First Person Arts is Philadelphia’s premiere storytelling organization and the producers of the weekly First Person Arts Podcast and the annual First Person Arts Festival. Now in its 14th year, the festival starts this week and features the stories of both artistic luminaries and ordinary people.
This year’s tagline, “Share Life,” is inspired by FPA’s mission of connecting culturally diverse people through the power of personal storytelling, as well as popular trends of documenting and sharing life through social media.
“Our hope is to balance out the narrative and share the strategies that people can use to overcome trauma,” said Jamie J. Brunson, FPA executive director and the festival’s artistic director.
“First Person Arts — our yearlong program and particularly this festival — is a platform to amplify these voices,” continued Brunson, an award-winning playwright. “We hear stories of triumph and accomplishment, which is happening every day.
“I want to amplify that — and I want to see us have a stronger community as a result of simplifying those voices. We want readers to be part of the story that we tell around the country and around the world with First Persons Arts programming,” she said.
A 2013 Philadelphia Magazine “Best of Philly” Award nominee, FPA has been the host of this unique event that is dedicated to presenting art based on real life stories by well-known and emerging artists working across various artistic disciplines. At its twice-monthly StorySlams, FPA presents an array of storytellers in order to transform the drama of real life into memoirs and documentary art.
“The African-American community is very important to me, but as I have grown I’ve come to cherish the viewpoints of other folks as well,” said Brunson. “When I came into this position, I said, in this city we need to be uplifting voices that are reflective of the demographic of this city, which means we have to diversify the voices that are being amplified through the work. That’s when the real outreach began.”
The 2015 lineup features artists from Philadelphia and elsewhere along the East Coast. On Nov. 6, Ursula Rucker performs her solo show, “My Father’s Daughter,” about a family struggling to overcome the effects of domestic abuse and addiction, while learning to forgive.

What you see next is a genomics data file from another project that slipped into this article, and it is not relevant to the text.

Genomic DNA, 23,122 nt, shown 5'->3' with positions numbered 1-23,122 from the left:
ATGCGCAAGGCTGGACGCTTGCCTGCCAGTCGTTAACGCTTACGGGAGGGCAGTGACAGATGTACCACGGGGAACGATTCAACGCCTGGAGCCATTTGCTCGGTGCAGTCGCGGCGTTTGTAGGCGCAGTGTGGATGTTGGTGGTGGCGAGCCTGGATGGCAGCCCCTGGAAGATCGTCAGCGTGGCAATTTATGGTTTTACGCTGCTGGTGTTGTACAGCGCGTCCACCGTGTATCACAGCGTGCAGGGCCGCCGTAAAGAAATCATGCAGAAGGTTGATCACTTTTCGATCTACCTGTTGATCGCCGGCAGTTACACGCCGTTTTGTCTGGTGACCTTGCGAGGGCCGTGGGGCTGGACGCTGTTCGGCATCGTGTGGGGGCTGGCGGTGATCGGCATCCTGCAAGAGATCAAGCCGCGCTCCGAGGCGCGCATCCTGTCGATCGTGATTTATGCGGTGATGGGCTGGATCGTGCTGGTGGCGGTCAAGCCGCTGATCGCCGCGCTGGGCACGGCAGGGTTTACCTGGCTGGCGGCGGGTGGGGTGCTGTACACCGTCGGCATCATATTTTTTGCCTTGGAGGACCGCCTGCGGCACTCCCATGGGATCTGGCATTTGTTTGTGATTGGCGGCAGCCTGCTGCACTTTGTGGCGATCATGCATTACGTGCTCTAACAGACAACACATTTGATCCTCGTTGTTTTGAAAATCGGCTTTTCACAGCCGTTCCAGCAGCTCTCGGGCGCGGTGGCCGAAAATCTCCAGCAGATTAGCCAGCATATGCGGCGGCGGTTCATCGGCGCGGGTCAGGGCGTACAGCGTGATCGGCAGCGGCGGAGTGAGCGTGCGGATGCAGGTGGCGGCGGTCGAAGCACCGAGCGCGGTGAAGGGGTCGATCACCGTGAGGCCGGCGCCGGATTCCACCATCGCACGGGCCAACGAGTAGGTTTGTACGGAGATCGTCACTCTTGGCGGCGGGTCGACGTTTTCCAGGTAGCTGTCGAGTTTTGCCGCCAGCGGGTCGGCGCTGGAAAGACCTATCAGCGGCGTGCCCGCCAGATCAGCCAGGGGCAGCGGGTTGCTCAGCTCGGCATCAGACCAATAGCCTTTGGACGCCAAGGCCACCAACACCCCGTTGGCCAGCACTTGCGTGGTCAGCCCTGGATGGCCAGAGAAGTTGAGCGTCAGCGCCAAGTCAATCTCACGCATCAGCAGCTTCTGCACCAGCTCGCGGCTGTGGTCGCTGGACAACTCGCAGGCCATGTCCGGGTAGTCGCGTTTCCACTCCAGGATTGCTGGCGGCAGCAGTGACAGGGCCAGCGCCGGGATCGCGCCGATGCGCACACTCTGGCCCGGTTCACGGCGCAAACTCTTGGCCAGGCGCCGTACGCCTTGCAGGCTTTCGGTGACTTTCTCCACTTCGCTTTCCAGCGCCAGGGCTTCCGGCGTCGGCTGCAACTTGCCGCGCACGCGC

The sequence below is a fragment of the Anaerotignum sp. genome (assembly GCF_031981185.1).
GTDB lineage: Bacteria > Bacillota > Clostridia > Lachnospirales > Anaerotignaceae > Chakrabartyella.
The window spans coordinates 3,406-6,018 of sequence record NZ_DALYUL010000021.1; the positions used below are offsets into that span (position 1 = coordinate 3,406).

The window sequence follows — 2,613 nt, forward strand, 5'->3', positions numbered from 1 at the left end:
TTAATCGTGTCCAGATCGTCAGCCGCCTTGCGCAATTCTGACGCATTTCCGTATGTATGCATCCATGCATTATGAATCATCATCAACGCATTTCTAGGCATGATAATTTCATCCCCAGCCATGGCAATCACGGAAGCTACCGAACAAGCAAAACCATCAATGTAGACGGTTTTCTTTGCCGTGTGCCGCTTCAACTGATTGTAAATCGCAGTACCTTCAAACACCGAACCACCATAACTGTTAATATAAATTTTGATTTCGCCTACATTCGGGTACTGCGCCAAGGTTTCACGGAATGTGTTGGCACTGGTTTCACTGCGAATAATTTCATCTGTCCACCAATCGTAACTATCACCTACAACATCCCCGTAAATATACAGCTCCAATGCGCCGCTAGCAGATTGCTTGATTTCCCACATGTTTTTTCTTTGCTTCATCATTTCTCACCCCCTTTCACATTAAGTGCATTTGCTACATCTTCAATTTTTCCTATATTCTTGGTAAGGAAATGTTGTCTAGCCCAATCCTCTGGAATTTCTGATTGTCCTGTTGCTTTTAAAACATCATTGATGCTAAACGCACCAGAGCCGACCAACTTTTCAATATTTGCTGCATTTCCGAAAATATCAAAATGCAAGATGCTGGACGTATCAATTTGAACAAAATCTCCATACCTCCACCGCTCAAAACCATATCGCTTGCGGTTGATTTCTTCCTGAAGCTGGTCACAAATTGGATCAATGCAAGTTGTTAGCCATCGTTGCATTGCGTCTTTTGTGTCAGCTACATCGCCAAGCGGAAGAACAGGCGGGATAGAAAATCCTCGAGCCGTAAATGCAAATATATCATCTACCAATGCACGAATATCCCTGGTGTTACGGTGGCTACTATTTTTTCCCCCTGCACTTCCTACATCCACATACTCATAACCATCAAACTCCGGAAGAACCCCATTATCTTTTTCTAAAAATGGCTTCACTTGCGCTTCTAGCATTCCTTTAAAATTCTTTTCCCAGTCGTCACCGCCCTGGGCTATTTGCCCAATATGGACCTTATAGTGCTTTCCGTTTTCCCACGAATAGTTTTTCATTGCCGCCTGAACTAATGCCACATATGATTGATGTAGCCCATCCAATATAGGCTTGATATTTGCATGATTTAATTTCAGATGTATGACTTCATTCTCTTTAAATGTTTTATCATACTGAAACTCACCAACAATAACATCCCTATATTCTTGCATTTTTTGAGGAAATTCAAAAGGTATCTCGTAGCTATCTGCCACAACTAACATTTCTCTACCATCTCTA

“That is an important story because it is dealing with the abuse of addiction in the home,” noted Brunson. “A lot of us deal with trauma coming up, but Ursula’s message is how do we learn how to forgive and move on. We are always shining the light on what’s wrong, but how do we get through it? Ursula is talking about that in her show.”
“Women on the Revolution” will feature Sonia Sanchez, along with Kathy Engel of the Tisch School of the Arts, Delaware Poet Laureate JoAnn Balingit and award-winning poet Hila Ratzabi on Nov. 11.
“I asked Sister Sonia to bring in a group of authors, artists, activists to talk about, from their perspective, the revolution from the eyes of women,” said Brunson.
Germantown native Bilal and North Philly’s Freeway headline the second installment of “BEyond Expectations: Engaging Males of Color” show on Nov 14 at Annenberg Center for the Performing Arts.
“The negative images of African-American males that are proliferating in the media ¯ not all the media, but a lot — and we’re bringing celebrities and local men together to share stories about overcoming obstacles and thriving,” said Brunson. “We’re are putting a very different story onstage than what you might see on the evening news.”
The artistry of vocalists Ruth Naomi Floyd, Romona Riscoe Benson and V. Shayne Fredrick, David Ransom, along with pianist Barry Sames, will shine as they combine personal storytelling with heart-pounding music on Nov. 12.
“Something a little lighter, but still powerful, is First Person Arts in Concert,” said Brunson. “We’re bringing Ruth Naomi Floyd, who is a Philly native and international jazz vocalist, recording artist and composer, and she’s pulling together and ensemble of powerhouse voices who are going to tell personal stories and share different perspectives of love.”
The festival will also include food-based events, theatrical and storytelling presentations, author events, visual arts, and State Farm Foundation-supported classes and workshops.
“One thing is very clear,” said Brunson. “We are liking, favoriting, following, commenting and connecting across platforms and devices like never before. These trends reaffirm to us that people want to share life, and everyday people are becoming documentarians of our age through technology, which is really an exciting and empowering concept.
“This year’s festival is a tribute to this movement — to sharing life, and maybe even making new friends and understanding ourselves a little better along the way,” she added.
The 14th annual First Person Arts Festival, presented through the PNC Arts Alive Initiative, takes place from Nov. 4-15 at several venues across Philadelphia, including the African American Museum, Christ Church Neighborhood House, Head House Books, Plays & Players and World Cafe Live.
For more information, visit firstpersonarts.org.